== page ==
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Ralph Becker: The path to healthy communities and families

FILE - I'm excited about a future with clean water and air, access to public transit and affordable housing, and local, affordable energy. We can get there through cooperative efforts among local, state, federal and private sectors.
FILE - I'm excited about a future with clean water and air, access to public transit and affordable housing, and local, affordable energy. We can get there through cooperative efforts among local, state, federal and private sectors.
Mike Terry, Deseret News

The path to healthy communities and families in Salt Lake and around the world is becoming clearer every day. We can improve air quality, protect our families’ health, have great communities, save money and have clean, affordable energy. Community, national and world conditions are changing. Hopeful opportunities exist.

Consider our air quality: dirty air has forced friends and family suffering from respiratory conditions to leave the Wasatch Front. Economic development professionals tell us the No. 1 economic detractor is our bad air quality. Several of the University of Utah’s most distinguished faculty members have gone elsewhere, citing health concerns.

It’s clear we cannot wait for Congress to take action to help. The Environmental Protection Agency and Utah DEQ do their best through regulation of pollution sources. Locally and in some states we see increasing action.

We know the primary contributors to bad air along the Wasatch Front are vehicles, buildings and industry. The proportionate amount of pollution varies by pollutant and season, but the causes of bad air are well established.

And we know how to improve air quality. As Pogo famously said, “we have met the enemy and he is us.” A recent New York Times article on worsening Mexico City air quality reveals that lessening industrial emissions is not enough. Community development patterns that provide jobs near affordable housing and transit and alternative transportation options are key to reducing air pollution and improving quality of life.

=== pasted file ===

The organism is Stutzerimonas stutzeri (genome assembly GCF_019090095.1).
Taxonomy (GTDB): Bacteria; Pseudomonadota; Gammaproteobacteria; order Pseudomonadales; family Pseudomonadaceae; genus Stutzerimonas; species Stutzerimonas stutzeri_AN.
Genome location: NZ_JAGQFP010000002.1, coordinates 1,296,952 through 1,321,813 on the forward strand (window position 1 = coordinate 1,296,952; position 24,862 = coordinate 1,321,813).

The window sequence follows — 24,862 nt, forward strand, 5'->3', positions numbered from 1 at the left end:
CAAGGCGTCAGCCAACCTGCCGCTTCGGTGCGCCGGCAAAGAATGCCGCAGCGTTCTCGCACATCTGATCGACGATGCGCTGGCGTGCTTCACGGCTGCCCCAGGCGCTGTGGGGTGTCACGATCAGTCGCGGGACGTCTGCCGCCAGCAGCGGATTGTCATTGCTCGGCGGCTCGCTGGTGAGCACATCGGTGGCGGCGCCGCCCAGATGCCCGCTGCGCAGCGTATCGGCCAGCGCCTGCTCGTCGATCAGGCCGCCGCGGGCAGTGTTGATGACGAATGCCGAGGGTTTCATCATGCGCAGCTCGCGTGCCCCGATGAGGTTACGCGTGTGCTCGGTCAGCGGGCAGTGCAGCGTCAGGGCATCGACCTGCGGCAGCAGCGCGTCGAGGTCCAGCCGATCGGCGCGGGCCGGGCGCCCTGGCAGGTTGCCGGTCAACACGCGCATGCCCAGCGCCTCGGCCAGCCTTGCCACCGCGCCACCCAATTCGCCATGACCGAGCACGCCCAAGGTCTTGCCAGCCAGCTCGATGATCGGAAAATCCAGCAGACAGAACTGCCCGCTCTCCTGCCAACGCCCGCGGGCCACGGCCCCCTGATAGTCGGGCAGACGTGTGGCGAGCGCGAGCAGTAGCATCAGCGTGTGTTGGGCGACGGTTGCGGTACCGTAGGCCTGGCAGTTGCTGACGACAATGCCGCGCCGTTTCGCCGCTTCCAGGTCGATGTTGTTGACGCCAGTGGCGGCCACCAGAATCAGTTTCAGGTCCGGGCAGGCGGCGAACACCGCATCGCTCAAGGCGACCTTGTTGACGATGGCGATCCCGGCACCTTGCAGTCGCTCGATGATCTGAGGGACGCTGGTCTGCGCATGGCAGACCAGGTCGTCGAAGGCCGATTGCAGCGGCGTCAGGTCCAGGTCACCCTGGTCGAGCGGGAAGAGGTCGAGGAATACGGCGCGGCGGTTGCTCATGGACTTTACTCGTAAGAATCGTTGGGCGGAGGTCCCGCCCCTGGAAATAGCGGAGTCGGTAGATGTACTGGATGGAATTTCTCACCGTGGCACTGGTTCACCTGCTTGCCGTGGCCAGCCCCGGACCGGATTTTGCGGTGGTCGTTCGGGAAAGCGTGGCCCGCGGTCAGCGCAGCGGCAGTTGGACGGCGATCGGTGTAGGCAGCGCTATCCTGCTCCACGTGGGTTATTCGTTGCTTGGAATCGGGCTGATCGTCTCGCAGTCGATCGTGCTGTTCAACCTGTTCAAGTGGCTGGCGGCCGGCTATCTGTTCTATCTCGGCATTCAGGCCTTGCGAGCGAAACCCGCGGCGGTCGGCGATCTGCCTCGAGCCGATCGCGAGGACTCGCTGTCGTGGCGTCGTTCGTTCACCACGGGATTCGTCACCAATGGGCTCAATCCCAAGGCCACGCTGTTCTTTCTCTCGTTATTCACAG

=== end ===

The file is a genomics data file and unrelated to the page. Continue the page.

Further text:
For buildings, we can shift to local, clean energy sources. In Utah, costs have dropped dramatically for our greatest clean energy resource, solar energy. In my last year as Salt Lake City mayor, we were negotiating a net zero energy agreement with Rocky Mountain Power that would give our entire city clean, affordable energy from power projects already developed, under construction, or planned without fossil fuel pollution. And a primary goal was to ensure lower-income residents would not see an increase in their power bills. When we explored our options with Rocky Mountain Power, we found that with minimal additional cost (depending on how quickly we wanted to reach our net zero goal), we could provide all Salt Lake City government, businesses and residents with clean energy.

Other communities are pursuing the same objective; sharing information and joining forces to leverage opportunities.

In the transportation arena, imagine a future that never requires paying at the pump, and with plentiful public transit, paths for walking and bicycling accessible to everyone. These options are within sight with minor shifts in our transportation investments.

Other issues are equally important for a healthy, prosperous future. Among them is our snowpack and water supply. Thirty-five years ago, I could regularly leave my Memory Grove home and head up City Creek Canyon for a midwinter ski tour. Conditions have changed; now, it sometimes rains in January — at 10,000 feet. Our water suppliers can no longer rely on low- and mid-level mountain snowpack to help with our water storage needs. The ski resorts are adapting to a future with less natural mountain snow.

Local food supply is another component of a quality Salt Lake future. Utah has a wonderful heritage of self-sufficiency. Before the United States had a transcontinental railroad, we grew our own food and produced our own water diversions and irrigation systems. We innovated through businesses and a shared economy. Today, agriculture is re-emerging in Salt Lake City through fewer impediments in our ordinances (for beekeeping, chickens, and vegetable growing), and by supporting groups like Wasatch Community Gardens. This has led to a reduction in unnecessary transportation and supply chain costs, and their impacts on our environment.

Also contributing to healthy communities are our local businesses, the engines of creativity and character. Local businesses support greater self-sufficiency through larger local reinvestment and smaller supply chain impacts.

I am excited about a future with clean water and air, access to public transit and affordable housing, and local, affordable energy. We can get there by removing government obstacles or leveling the playing field through cooperative efforts by local, state, federal and private sectors. It starts at home with simple, personal actions we can take every day that add up to a better future for everyone.

Ralph Becker was mayor of Salt Lake City from 2008-2015 and 2015 president of the National League of Cities.